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Bobby Fischer 60 best games by Karsten Mueller

This new book on Fischer’s games is a collection of what GM Mueller considers the most instructive games played by Fischer. Thanks to new powerful engines the games have been checked and some errors  were discovered in previous analyses.

The publisher in my opinion well understand the new young chess players, thanks to the relationship between paper and technology. Many of the new books written by GM Mueller have QR codes. This book has them too, allowing any reader also without a chess board to follow the games on a phone or tablet.

This new work by Mueller contains 16 of the games Fischer included in his famous book (60 memorable games),

The book has many pictures of Fischer and some of his rivals of that time, giving a face to some players one might not have seen, and would not be able to recognize.

Reading this new book, one can gain an idea of Fischer’s greatness at the board. Especially for those who have not seen previous books on him and his games. Inside the book there are some blank pages which can be very useful for writing comments on some games. I often find myself asking myself some questions on why some moves were not played, and to have a blank page can be quite useful.

60 is not a huge number, and is the base of many of our daily measures, like 60 seconds, 60 minutes… etc. If one applies this idea to just read one game a day, this book could be finished in 2 months.

This number of games could also be good to learn chess. Many master level chess players often advice their students to study classical games to improve. Fischer’s games must be considered classics, and an important milestones in the development of the game.

What I noticed on the analyses of the games is that the author satisfy some curiosity one can have where the game went really wrong, compared to previous analyses. This work of synthesis based on the author knowing previous chess literature which annotated those games, and his new findings, make the book a worthy addendum to everyone’s chess library.

The book begins with an index of the games presented, which helps the reader to find games he could be interested right away.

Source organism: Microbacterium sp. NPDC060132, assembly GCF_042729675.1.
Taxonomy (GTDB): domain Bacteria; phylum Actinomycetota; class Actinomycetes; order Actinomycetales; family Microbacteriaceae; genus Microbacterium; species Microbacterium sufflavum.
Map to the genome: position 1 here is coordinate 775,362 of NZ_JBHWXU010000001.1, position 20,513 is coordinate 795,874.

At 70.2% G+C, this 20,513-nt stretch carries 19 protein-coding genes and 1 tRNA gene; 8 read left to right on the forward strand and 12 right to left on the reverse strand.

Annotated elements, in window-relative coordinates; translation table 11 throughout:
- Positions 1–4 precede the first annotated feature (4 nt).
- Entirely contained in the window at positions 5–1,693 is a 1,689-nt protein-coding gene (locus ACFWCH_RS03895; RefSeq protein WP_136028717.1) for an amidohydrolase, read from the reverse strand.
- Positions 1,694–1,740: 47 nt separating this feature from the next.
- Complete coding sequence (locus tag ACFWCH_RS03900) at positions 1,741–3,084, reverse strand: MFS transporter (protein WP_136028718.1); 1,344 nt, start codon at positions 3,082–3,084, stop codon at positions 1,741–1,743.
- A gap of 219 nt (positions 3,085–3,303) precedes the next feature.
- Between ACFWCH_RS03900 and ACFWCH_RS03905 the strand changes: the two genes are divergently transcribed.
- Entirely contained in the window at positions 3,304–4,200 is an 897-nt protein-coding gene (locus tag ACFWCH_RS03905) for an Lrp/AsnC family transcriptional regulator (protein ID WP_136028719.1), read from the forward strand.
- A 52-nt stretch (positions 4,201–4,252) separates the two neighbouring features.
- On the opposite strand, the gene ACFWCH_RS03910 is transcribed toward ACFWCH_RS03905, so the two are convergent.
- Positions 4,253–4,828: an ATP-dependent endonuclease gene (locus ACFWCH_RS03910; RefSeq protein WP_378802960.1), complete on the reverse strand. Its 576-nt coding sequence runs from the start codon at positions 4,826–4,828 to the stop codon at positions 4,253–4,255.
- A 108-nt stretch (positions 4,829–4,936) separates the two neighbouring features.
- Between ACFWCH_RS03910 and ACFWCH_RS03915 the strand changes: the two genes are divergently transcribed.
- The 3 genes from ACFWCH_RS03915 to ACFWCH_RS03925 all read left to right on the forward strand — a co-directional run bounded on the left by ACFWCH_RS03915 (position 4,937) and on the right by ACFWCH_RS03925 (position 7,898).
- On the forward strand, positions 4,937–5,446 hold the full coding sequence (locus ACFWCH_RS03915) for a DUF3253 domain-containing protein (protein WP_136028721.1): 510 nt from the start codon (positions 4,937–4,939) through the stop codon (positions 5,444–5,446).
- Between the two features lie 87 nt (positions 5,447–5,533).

From the publisher’s site, one can read the following description:

There is probably no other player who has changed the chess world in so many areas and so radically – like Robert James Fischer, for whom the name Bobby Fischer has become common among chess players worldwide.

Of his spectacular successes, his downright declassifying victories against three Soviet grandmasters in the early 1970s are particularly noteworthy – a kind of changing of the guard in the fight for the world title, to which the Soviets had subscribed, so to speak, for more than two decades. This triggered a worldwide chess boom, or more precisely: it triggered a chess boom especially in the western world, because in the Soviet Union with millions of club players such a boom was apparently hardly necessary.

Many players of all levels were drawn to the royal game specifically because of the events of that time. Fischer’s games are legendary, and since they have of course already been extensively analyzed and commented on in a number of works, the question arises: What is another book supposed to achieve anyway?

German grandmaster Karsten Müller has selected what he considers to be

Fischer’s 60 most instructive games and checked them with various newer engines. Although he noticed numerous errors in the old analyses, Bobby’s games still shine in their former glory or even brighter. Since even top programs rarely find errors, every reader can learn more than ever from these games in order to improve their own playing strength in a success-oriented manner.

In addition to the numerous photos, it’s above all the quotations contained in many games that take the reader back to the ‘old days of chess’. Therefore, even younger players can get a good impression of what the chess world was like when, for example, there were still ‘adjourned games’ and ‘sealed moves’ – and when no player could dodge the hard analysis work by simply delegating this tedious task to his computer.

This is the website link for those interested in the book:

I wish everyone a happy reading!

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